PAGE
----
Wednesday, 12 May 2021

Alabama First-Time Homebuyer Programs

Alabama First-Time Homebuyer Programs
27 Mar

If you’re into college football or barbecue, or just looking for a place with Southern charm, the state of Alabama likely has something that will make you smile. Alabama may also be a great place to put down roots if you’re planning to buy your first home. The state offers many programs that can save you money from the day you close on your house to the day you finish paying off your mortgage.

Many first-time homebuyers struggle to come up with enough money to make a down payment. Alabama homebuyer programs not only help first-time homebuyers come up with down payment money, but they also provide a source of funding for closing costs. The state also has a program that offers tax incentives that can make homeownership more affordable for as long as you’re making mortgage payments on the house.

In February 2019, we researched resources for first-time homebuyers who are residents of the state of Alabama. Before you start searching for a real estate agent, here’s what you need to know.

Alabama first-time homebuyer programs

The Alabama Legislature established the Alabama Housing Finance Authority, or AHFA, in 1980 with the mission of helping Alabamians with low and moderate income gain access to housing. The agency has helped more than 70,000 Alabama residents buy a house, whether they were first-time homebuyers or repeat buyers looking to trade up to a home that better served their needs.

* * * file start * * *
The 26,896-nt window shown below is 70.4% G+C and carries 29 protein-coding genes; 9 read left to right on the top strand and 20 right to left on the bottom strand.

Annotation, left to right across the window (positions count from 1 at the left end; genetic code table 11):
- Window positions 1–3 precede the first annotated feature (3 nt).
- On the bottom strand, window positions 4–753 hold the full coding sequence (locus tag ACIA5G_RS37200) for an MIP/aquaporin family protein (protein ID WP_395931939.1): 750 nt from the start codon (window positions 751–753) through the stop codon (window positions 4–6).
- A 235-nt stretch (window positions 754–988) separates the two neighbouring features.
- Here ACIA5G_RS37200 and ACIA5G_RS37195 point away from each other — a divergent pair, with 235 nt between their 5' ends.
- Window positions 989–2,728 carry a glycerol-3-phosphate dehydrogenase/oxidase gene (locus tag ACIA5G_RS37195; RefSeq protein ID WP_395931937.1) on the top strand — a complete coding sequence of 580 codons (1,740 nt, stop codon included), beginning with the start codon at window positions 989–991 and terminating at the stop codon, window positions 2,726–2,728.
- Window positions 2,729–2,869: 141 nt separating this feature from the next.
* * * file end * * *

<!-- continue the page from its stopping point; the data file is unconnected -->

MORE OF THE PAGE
If you want to join their ranks, take the time to familiarize yourself with AHFA programs that can help you achieve that goal. To qualify for assistance from the AHFA, you must buy a property in Alabama, and the house must be your primary residence. Other requirements vary depending on the program.

Step Up

Step Up is a program designed to help first-time homebuyers and repeat homebuyers come up with down payment funds. The program lets borrowers take out a 10-year second mortgage that will cover the cost of the down payment. Since this second mortgage is taken out on top of the 30-year fixed-rate first mortgage, you would be technically taking out two loans.

However, the company that services the loan, or collects the payments, is ServiSolutions, which is a division of the AHFA. ServiSolutions allows borrowers to make a single mortgage payment to cover both loans, which can save borrowers some hassle every month. The Step Up program can only be used with Housing Finance Agency (HFA) loans, which are mortgage products offered by state housing finance agencies.


The Step Up program offers:

  • 10-year second mortgage.
  • 3% down payment assistance.


To qualify for the program, you must:

How it works